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   These are the stories we are working on for this week's newspaper:
  • Deputy shooting fallout: The children of a Portola man who was shot and killed at Eastern Plumas Health Care last year are seeking millions of dollars in damages.
  • The trout must go: The state is planning to pull all of the brook trout out of a Plumas County lake in order to protect the yellow-legged frog.
  • Inspections delayed: Cal Fire was scheduled to begin property inspections this week, but decided to wait until the public could better understand what the inspectors are doing.

Community Development Commission to assume control of Wildwood Village

Joshua Sebold
Staff Writer

The Plumas County Community Development Commission is in the final stages of taking control of the Wildwood Village complex, which will be dedicated entirely to providing subsidized housing for seniors and disabled residents.

The commission approved the signing a new $1.2 million US Department of Agriculture Rural Development loan for the newer sections of Wildwood and assumed an $811,000 USDA RD loan on the original structure at a Tuesday, Oct. 5, meeting.

The commission authorized the signing of a certificate of acceptance on the village section of the complex at a Tuesday, Oct. 19 meeting.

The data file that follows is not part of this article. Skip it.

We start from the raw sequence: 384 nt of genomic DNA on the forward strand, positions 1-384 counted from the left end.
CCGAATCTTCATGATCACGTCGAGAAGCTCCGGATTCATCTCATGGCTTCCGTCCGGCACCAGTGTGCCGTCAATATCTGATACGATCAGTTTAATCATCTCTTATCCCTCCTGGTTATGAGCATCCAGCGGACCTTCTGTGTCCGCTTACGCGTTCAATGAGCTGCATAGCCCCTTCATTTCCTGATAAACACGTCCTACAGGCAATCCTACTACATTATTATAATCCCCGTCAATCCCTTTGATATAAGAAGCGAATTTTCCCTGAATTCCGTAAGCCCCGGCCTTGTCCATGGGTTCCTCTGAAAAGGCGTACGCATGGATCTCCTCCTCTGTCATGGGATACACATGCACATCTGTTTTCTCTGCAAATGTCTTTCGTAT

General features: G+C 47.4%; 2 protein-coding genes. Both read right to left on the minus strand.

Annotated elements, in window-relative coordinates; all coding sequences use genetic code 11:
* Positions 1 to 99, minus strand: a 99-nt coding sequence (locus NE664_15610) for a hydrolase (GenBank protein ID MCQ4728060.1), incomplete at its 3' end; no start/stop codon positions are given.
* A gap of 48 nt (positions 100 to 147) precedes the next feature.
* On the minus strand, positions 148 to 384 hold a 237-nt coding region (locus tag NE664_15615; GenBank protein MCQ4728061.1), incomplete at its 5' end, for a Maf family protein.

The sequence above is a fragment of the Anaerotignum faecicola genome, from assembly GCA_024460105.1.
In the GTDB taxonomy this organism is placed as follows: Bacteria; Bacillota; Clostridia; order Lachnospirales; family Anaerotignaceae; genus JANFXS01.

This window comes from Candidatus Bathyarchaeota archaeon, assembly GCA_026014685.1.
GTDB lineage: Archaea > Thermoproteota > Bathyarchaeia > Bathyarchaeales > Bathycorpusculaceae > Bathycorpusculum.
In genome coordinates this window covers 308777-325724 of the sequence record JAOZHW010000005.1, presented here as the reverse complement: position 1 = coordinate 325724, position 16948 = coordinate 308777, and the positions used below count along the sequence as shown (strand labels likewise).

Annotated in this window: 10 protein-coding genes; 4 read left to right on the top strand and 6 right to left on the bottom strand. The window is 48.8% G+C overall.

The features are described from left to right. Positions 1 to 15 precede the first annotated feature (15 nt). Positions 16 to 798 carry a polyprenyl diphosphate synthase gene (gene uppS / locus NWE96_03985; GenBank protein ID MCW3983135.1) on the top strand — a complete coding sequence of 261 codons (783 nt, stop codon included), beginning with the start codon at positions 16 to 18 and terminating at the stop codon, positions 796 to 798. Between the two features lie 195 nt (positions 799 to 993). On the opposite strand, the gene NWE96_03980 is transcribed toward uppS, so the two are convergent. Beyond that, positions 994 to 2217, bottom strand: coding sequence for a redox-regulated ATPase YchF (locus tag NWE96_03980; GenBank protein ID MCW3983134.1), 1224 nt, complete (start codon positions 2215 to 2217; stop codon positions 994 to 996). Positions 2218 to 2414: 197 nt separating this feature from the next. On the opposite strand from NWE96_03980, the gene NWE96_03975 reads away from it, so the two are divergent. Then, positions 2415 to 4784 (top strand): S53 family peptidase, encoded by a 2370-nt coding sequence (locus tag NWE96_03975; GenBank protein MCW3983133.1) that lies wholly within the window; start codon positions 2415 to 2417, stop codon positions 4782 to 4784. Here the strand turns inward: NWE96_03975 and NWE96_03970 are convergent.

CDC Finance Director Tom Yagerhofer explained the interest rate on the new loan might be as low as four percent “and of course they’re subsidizing the rents so whatever the interest rate is its gonna be covered through the subsidy,” which will be paid by USDA RD.

Yagerhofer also said the feds would be paying $1,205,000 “to do the necessary unit conversions and repairs and some ADA things, mostly on the old side, that preceded today’s ADA laws.”

The American Disability Act governs accessibility rules and is particularly strict on publicly funded facilities.

The finance director told the board there would be 53 units when all the work was completed in the summer.

In a short phone interview, Thrall said only a small number of units needed renovation and the majority would be available after the commission officially took control of the complex Monday, Nov. 1.

Back at the meeting, the financial director added that the CDC had been calling people on the waiting list and only had eight more of the currently available units to fill.

Yagerhofer explained residents paid 30 percent of their income with the feds filing the gap between that amount and the “basic rent” of around $800.

He said the work yet to be done would be sent out for bid soon.

Thrall reiterated that the complex wouldn’t be what people think of as “low income housing,” but subsidized residency for seniors and disabled citizens on fixed incomes.


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